The U.S. Department of Education on Monday dropped the final version of its new regulations governing distance learning. It's the third and final set of new rules the department has published over the past year, and they touch on a sprawling number of issues in higher education, including accreditation and online learning.
The department convened a committee early last year to negotiate the new regulations. They reached consensus on the language in April 2019, though some critics say important stakeholders were left out of the discussion.
In the announcement Monday, Education Secretary Betsy DeVos billed the rules as a way to foster innovation. "While we moved quickly at the start of the pandemic to provide temporary distance learning flexibilities for students, these new regulations provide a permanent upgrade to online and competency-based education," DeVos said in a statement.
The rules take effect in July 2021, but the department said institutions can use "the new flexibilities" as soon as they are published in the Federal Register.
Here are five key questions the new rules raise that colleges should know.
How often do the rules say instructors should interact with online students?
The Higher Education Act requires colleges to have "regular and substantive" interaction with their online students to remain eligible for federal financial aid. To meet the substantive standard, the new regulations say colleges should meet at least two of the following five criteria:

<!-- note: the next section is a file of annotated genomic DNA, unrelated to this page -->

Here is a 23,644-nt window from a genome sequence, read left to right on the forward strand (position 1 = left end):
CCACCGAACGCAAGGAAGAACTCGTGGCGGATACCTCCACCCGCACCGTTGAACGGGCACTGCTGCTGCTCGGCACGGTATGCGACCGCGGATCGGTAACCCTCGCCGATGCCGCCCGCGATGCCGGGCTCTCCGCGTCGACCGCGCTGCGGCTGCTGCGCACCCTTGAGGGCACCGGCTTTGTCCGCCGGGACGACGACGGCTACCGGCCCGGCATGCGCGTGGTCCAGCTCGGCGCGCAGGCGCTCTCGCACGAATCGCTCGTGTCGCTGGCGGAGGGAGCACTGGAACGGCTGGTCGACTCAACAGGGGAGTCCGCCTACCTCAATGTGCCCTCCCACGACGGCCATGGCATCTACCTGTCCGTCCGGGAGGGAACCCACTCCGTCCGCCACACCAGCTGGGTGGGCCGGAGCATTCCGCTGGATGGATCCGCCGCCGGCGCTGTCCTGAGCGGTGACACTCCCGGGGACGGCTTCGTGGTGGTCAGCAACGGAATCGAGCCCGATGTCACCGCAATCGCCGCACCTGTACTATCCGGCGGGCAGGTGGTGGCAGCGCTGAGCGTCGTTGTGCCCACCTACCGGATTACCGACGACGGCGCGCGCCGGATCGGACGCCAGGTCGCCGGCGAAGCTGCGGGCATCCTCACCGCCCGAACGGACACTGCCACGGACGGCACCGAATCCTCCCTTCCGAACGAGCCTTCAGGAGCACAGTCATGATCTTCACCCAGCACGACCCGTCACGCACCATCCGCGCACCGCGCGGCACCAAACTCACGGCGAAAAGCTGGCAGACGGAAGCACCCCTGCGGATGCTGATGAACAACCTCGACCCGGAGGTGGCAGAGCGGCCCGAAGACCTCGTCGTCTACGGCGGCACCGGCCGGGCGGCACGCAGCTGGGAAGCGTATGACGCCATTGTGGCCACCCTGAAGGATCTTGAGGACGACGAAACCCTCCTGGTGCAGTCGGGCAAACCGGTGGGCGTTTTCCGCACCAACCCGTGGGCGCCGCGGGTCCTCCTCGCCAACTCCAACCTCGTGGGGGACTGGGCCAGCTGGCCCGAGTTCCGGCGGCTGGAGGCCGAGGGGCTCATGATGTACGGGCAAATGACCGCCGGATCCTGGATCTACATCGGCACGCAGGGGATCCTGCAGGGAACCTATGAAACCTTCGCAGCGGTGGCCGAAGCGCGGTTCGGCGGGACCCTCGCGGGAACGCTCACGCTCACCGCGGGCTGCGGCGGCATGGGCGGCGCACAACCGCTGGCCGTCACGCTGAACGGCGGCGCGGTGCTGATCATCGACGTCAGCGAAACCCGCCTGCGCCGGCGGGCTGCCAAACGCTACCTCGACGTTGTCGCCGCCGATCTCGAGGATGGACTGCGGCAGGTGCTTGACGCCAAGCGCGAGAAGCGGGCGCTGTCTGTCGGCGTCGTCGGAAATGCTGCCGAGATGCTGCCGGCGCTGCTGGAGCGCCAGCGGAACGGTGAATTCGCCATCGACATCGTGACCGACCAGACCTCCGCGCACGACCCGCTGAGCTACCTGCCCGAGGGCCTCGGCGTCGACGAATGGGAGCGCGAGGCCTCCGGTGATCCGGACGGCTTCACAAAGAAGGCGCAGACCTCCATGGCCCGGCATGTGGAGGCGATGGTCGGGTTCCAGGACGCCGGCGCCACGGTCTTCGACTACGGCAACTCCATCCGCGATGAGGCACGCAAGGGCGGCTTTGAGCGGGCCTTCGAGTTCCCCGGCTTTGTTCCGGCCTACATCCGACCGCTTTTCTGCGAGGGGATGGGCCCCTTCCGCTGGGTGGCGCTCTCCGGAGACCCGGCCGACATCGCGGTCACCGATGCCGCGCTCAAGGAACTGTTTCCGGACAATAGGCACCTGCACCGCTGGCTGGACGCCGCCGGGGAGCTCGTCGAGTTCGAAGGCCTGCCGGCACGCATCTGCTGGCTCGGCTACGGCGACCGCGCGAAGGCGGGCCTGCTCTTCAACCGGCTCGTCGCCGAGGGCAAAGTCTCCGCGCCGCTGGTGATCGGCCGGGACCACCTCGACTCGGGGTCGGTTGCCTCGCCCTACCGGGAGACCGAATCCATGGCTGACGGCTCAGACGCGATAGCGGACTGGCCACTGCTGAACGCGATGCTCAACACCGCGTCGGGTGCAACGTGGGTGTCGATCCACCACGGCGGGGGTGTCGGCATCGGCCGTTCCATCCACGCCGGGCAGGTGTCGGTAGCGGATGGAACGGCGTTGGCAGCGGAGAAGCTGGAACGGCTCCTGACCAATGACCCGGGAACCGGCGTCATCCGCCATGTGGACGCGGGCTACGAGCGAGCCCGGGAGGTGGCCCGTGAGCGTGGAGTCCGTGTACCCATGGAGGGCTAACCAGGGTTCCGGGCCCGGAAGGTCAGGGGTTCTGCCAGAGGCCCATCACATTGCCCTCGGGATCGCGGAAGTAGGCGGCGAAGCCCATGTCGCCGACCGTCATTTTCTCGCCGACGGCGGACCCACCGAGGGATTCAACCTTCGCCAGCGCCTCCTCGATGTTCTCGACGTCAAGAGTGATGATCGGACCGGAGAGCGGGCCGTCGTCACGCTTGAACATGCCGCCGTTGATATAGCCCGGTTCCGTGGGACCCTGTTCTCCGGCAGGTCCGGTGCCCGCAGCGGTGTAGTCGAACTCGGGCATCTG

Provide direct instruction.
Give feedback on coursework.
Respond to questions about course content.
Facilitate a group discussion about the content.
Engage in other instructional activities the institution's or program's accreditor has approved.
But some online learning experts hope the department will release additional guidance on these standards.
"If I read (the rules) right, does that mean I can provide a course as long as I provide direct instruction and assessment, but I don't have to necessarily respond to questions?" said Russ Poulin, executive director of the WICHE Cooperative for Educational Technologies and a member of the negotiated rulemaking committee. "How does that work?"
Other experts worry the rules set too low of a bar for colleges. "Many institutions and programs will cater to the lowest common denominator of what they can do," said Clare McCann, deputy director for federal higher education policy at New America, a left-leaning think tank.
Can colleges use instructional teams?
The new regulations allow colleges to use instructional teams, rather than individual instructors, for distance education if the teams meet accreditor requirements. That's the system used by Western Governors University, one of the biggest online colleges in the U.S.
The department's internal watchdog asked Western Governors to return $713 million in Title IV funds after it took issue in a 2017 audit with the institution's instructional team model. But the department reversed the decision in early 2019, saying there was "ambiguity of the law and regulations" and that the university had made a "good faith effort" to follow them.
The department notes in its explanation of the final rules that such teams would be expected to include subject-matter experts and meet accrediting agency standards.
However, some worry how this policy could affect students. "I think we'll see a lot of deviation within the quality of these programs," said Michael Itzkowitz, a senior fellow of higher education at Third Way, a left-leaning think tank. "The biggest risk is that a lot of these programs will not engage in the type of direct instruction they have previously, and it will be years until we see what kind of effect this will have."
Did the definition of the credit hour change?